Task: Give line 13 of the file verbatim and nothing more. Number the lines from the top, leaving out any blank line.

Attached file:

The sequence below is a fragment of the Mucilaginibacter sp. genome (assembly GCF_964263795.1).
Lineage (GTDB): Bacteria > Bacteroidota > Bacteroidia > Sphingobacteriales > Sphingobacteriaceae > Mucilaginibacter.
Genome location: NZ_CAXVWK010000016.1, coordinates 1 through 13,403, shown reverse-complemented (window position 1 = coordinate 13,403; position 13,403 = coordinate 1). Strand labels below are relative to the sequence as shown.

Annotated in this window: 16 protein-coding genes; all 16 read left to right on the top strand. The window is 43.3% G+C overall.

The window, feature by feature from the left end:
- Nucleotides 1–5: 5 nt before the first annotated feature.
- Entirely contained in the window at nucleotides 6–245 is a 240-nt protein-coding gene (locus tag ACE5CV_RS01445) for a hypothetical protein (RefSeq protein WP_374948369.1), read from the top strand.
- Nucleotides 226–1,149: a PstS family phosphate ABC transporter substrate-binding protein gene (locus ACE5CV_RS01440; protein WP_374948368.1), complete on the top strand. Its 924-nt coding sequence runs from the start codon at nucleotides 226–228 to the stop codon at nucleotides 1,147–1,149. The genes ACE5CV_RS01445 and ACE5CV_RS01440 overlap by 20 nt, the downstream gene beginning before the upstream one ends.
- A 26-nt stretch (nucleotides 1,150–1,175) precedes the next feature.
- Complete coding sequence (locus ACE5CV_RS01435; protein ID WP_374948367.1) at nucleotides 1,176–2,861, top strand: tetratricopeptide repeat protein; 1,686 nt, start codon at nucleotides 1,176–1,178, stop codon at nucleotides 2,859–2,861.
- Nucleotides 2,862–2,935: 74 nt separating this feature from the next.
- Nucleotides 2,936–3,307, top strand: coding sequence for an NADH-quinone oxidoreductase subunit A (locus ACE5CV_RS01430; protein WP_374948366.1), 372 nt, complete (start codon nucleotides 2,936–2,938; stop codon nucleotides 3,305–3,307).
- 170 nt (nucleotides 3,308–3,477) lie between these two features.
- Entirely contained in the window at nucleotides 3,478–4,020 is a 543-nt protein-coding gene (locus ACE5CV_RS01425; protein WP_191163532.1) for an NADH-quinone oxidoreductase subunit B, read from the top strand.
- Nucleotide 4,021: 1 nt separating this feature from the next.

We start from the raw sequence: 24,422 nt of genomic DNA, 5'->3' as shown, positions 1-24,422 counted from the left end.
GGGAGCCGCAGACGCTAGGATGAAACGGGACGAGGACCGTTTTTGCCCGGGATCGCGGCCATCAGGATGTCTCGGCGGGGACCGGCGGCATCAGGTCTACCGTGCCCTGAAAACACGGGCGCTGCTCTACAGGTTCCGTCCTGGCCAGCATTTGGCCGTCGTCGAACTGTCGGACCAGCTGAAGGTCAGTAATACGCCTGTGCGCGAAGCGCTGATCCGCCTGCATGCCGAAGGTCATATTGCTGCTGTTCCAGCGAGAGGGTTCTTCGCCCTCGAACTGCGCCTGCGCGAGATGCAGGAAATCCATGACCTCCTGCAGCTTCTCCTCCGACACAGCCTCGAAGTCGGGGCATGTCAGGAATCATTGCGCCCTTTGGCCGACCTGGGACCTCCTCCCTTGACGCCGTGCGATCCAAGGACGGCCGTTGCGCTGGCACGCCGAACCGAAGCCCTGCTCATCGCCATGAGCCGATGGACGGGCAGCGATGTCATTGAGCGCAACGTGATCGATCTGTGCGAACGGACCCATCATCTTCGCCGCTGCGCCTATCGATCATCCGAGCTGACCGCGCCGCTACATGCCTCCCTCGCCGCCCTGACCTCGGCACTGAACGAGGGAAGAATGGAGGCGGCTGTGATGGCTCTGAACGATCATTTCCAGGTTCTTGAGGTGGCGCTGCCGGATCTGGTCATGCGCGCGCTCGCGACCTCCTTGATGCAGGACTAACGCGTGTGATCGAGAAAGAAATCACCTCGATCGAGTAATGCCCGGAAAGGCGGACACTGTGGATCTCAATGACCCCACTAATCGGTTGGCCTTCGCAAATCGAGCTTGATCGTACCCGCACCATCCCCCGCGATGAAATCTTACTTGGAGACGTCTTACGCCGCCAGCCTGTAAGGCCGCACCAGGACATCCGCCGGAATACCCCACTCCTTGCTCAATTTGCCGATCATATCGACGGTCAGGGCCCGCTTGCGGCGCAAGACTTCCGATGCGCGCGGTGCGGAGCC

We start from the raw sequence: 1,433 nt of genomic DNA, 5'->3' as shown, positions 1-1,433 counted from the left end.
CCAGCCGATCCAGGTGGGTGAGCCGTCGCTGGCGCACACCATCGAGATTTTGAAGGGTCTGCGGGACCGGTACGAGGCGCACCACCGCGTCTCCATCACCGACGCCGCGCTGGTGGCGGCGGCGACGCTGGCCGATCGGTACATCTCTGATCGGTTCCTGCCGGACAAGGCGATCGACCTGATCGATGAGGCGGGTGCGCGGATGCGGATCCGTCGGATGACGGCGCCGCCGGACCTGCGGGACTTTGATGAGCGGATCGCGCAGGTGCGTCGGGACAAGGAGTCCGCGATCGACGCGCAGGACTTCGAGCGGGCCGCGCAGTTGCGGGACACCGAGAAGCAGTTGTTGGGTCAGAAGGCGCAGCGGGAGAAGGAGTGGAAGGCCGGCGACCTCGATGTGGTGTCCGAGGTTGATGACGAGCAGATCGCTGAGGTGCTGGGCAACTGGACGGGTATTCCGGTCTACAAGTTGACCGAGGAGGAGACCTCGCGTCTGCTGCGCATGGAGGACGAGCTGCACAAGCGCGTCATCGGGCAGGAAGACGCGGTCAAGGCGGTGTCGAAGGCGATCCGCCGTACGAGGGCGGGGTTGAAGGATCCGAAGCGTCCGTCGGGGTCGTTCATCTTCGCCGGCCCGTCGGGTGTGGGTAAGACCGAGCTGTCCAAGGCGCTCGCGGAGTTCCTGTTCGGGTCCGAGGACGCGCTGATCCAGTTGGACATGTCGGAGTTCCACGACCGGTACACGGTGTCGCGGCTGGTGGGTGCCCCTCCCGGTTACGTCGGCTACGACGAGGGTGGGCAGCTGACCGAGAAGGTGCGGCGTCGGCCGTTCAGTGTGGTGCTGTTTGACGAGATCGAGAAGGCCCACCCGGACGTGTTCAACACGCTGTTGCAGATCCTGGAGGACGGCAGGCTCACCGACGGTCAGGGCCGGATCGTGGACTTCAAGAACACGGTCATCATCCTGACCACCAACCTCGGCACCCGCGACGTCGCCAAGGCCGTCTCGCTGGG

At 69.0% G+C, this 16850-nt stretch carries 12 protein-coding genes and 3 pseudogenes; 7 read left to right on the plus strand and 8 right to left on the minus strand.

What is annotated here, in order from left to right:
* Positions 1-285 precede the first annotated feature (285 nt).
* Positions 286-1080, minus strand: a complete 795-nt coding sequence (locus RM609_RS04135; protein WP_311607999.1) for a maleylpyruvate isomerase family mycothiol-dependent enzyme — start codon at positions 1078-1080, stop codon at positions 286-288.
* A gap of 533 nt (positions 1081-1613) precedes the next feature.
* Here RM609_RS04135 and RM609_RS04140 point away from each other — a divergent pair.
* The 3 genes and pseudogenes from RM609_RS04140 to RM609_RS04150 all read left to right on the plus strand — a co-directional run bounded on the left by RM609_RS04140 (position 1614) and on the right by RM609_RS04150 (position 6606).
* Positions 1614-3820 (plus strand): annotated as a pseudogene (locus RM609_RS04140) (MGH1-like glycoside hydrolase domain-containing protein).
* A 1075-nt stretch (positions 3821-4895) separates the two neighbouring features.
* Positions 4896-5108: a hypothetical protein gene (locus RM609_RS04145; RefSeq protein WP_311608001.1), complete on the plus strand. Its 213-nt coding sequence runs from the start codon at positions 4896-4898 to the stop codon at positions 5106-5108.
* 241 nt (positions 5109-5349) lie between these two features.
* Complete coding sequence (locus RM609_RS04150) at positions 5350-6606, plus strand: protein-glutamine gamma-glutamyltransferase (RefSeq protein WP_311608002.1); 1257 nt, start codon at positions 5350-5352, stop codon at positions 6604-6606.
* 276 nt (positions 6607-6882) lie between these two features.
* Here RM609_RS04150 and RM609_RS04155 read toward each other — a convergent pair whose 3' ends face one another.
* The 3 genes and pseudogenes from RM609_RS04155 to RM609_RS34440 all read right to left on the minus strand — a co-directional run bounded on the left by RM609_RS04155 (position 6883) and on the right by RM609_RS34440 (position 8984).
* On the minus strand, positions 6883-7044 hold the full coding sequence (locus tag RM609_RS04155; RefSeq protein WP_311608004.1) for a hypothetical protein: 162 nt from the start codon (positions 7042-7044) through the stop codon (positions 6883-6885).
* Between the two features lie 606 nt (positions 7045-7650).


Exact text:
- 170 nt (nucleotides 3,308–3,477) lie between these two features.